Why the Indian banking sector is undergoing a Change?
Date: Wednesday , August 28, 2013
Headquartered in Manipal, Karnataka; Syndicate Bank (NSE: SYNDIBANK) is one of the oldest and major commercial banks of India .The bank was nationalized on 19 July 1969, by the Government of India and has a current market capitalization is Rs.4,036.07 crores.
The Banking sector is undergoing a phase of metamorphosis with technology being its major catalyst. The need for technology and technology-based services has raised the demand of banks to move towards universal banking. Faster and more convenient channels like smart cards, ATMs, usage of the internet, mobile and social banking are inclusive. Overhauls like core banking, human resource management (HRM) and enterprise risk (ERP) management and process re-engineering to name a few, have been incorporated to improve on performance and productivity.
With the rise in the number of banks, there was a need to integrate a network and that is where technology pitched in. Core banking system has revolutionized connectivity from bank to bank, making banking more adapted to changing technological trends. With the convergence of the internet with mobiles, both are being used in replacement to the time consuming traditional methods of banking transactions with the only difference between the two would be added advantage of saving your transaction in a file in the case of internet banking and later for confirmation of your transaction.
With nearly 900 million mobile handsets in the country, there is potential in promoting the need to move towards a cashless and paperless banking methodology. Cards available at a minimal cost as low as ten rupees is a milestone moving towards this reality. Catalyzing this would be the decreasing cost of internet service from ISPs making it a greater reality for more accessibility to the general public.
These digital services have averted complications involved in traditional bank transactions; saving time, environment and money like the issuance and approval of bank drafts and cheques.
Foreign Vs. Indian Banks
There is greater security and stability in India, particularly Public Sector Banks, as they are more concentrated in retail marketing which has a greater reach to over millions of people. On the flipside, foreign banks focus more on investment banking like sales, debentures, letter of credit and others. The reach of corporate banking is limited to only a handful of people who are rich. From a risk perspective, if a handful of their clients go bankrupt, those banks will incur major losses. In the U.S., there are more than 6,000 banks with frequent incidences of closure as well as occurrences of fraud.
The major difference would be on the fact that Indian banking system is more tuned for middle and lower class of people who are more in number resulting in an extra stability in the Indian banking system.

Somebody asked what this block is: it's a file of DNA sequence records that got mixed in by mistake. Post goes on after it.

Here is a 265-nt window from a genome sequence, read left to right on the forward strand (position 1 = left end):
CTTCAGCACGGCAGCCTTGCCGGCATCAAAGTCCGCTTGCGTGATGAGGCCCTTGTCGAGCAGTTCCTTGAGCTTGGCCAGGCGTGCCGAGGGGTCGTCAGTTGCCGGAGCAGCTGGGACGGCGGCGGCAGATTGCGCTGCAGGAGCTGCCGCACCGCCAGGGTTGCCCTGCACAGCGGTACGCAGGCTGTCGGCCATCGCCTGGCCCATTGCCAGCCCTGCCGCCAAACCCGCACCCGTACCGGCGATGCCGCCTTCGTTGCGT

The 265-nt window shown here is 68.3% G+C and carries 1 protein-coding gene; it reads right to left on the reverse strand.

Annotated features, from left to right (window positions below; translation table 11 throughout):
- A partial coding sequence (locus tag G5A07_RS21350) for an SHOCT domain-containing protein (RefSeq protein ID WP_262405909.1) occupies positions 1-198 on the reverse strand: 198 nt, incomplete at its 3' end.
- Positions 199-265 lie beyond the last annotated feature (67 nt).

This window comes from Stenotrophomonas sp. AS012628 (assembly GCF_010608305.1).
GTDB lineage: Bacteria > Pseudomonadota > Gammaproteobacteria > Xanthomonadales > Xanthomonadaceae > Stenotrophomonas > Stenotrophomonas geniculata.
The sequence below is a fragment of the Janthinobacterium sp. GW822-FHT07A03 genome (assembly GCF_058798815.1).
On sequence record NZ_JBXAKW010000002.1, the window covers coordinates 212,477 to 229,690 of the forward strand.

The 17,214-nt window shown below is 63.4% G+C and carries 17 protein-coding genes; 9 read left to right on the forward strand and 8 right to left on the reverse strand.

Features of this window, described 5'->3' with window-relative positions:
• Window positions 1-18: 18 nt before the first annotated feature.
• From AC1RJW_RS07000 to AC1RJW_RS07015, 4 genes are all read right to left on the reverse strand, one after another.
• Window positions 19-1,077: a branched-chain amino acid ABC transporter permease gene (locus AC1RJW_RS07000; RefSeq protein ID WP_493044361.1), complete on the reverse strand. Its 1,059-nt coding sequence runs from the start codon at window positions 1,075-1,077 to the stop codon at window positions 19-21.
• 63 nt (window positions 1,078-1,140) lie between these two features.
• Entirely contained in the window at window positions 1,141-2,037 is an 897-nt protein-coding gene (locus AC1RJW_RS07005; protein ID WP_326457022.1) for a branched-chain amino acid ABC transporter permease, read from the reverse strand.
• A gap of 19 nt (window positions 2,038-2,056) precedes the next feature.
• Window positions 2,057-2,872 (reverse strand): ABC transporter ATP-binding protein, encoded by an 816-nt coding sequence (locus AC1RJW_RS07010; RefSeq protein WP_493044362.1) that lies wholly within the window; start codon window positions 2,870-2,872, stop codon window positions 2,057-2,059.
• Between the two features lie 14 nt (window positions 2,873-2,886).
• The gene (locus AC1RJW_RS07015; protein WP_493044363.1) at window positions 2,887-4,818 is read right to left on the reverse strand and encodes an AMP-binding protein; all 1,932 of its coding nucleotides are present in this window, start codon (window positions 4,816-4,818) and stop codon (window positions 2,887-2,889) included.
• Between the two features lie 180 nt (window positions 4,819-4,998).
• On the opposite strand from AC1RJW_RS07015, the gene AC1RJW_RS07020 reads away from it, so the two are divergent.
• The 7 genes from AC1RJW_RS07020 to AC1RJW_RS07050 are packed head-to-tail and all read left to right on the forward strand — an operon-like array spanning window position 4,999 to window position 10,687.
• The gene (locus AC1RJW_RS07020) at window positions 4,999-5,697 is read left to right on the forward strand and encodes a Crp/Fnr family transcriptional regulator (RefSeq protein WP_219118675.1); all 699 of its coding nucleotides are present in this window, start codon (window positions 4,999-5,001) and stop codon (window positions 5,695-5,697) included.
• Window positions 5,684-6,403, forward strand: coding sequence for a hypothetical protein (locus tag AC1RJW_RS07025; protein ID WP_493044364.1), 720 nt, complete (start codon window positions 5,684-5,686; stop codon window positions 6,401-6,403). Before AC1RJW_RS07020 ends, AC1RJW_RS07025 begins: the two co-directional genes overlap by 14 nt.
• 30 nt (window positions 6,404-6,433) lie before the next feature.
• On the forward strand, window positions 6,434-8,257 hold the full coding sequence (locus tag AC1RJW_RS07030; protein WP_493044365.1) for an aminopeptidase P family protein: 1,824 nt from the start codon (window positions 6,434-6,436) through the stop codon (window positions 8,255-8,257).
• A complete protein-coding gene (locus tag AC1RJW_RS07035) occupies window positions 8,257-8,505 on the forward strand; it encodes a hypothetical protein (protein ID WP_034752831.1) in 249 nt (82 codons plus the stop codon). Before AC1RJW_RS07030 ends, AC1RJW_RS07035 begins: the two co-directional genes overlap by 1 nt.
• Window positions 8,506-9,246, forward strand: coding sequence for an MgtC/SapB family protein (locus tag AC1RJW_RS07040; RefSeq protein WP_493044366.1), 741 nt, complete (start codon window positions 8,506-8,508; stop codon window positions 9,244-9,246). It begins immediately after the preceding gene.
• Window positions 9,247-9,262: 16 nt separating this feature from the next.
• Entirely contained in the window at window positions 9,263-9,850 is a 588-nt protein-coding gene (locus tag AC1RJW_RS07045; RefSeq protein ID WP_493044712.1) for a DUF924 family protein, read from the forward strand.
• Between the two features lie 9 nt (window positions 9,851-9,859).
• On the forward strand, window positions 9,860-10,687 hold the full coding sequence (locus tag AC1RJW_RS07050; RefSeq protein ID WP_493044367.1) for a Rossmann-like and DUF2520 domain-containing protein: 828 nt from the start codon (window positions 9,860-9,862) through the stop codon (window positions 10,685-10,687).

Cumbrances of the Revolution
Hindrances to the banking industry would be lot of cash transactions still occurring which deal with huge amounts, resulting in a lot of black money floating untraced. Further, public sector banks remain challenged to educate the customers both in the rural and urban areas. In response there is a dispatch of a business correspondent from the Bank to the rural villages. Equipped with a hand held device they can give out cash to customers in remote areas with immediate mode of update of the transaction in the central database.
The Reserve Bank of India has issued nationwide electronic payment systems like the Real Time Gross Settlement (RTGS) and National Electronic Fund Transfer (NEFT) to encourage the general public to engage in electronic transactions. There will be more traction for this new technology in banks as the finance minister has instructed all public sector banks to have a minimum of one ATM per branch.
IT related challenges would be awareness as there is no specific training system for customers as it would be too complex owing to the huge population. The only avenue would be advertising which has heavily invested in time, effort and money. Ignorance would include instances where customers would be apprehensive of the security of the online services available. Ensuring them the integrity of the system inspite of conveying the application of encryption codes continues to be a challenge. Further instances would include customers revealing their bank credentials which should remain undisclosed to fraud opportunists who dupe them in innumerable ways.
Inspite of these challenges, Indian banks like Syndicate Bank aggress in training our personnel in diverse fields like technological securities, application security, database securities, database management. This helps them be at par with global standards but provided that they do not quit their jobs and join a multinational private bank.
IDRBT is an institute for development and research in banking technology continues to conjure protocols like data warehousing which does a segmentation of customers, data loss management systems which monitors fiscal access control and logical access control to ensure that nobody can download any data.
These protocols have made strides in curbing cyber crime in the recent years. A KPMG study revealed that in the Financial Year of 2012, 91 percent in value is done through non-cash payments in comparison to 88 percent in Financial Year 2010 and 48 percent in terms of value from 35 percent in Financial Year 2010. Further there was a decrease from 83 percent to 52 percent in payment made through cheques in non-cash transaction as also a decrease from 85 percent to nine percent in value terms between the Financial Year 2006 and 2012. (As told to Mewanshwa Kharshiing)